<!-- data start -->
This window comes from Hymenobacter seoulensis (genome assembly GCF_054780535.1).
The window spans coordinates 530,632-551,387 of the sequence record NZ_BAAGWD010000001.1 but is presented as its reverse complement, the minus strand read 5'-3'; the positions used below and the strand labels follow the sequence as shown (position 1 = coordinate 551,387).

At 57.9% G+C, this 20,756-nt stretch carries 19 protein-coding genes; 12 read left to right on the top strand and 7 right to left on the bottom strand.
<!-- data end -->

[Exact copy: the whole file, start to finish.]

This window comes from Hymenobacter seoulensis (genome assembly GCF_054780535.1).
The window spans coordinates 530,632-551,387 of the sequence record NZ_BAAGWD010000001.1 but is presented as its reverse complement, the minus strand read 5'-3'; the positions used below and the strand labels follow the sequence as shown (position 1 = coordinate 551,387).

At 57.9% G+C, this 20,756-nt stretch carries 19 protein-coding genes; 12 read left to right on the top strand and 7 right to left on the bottom strand.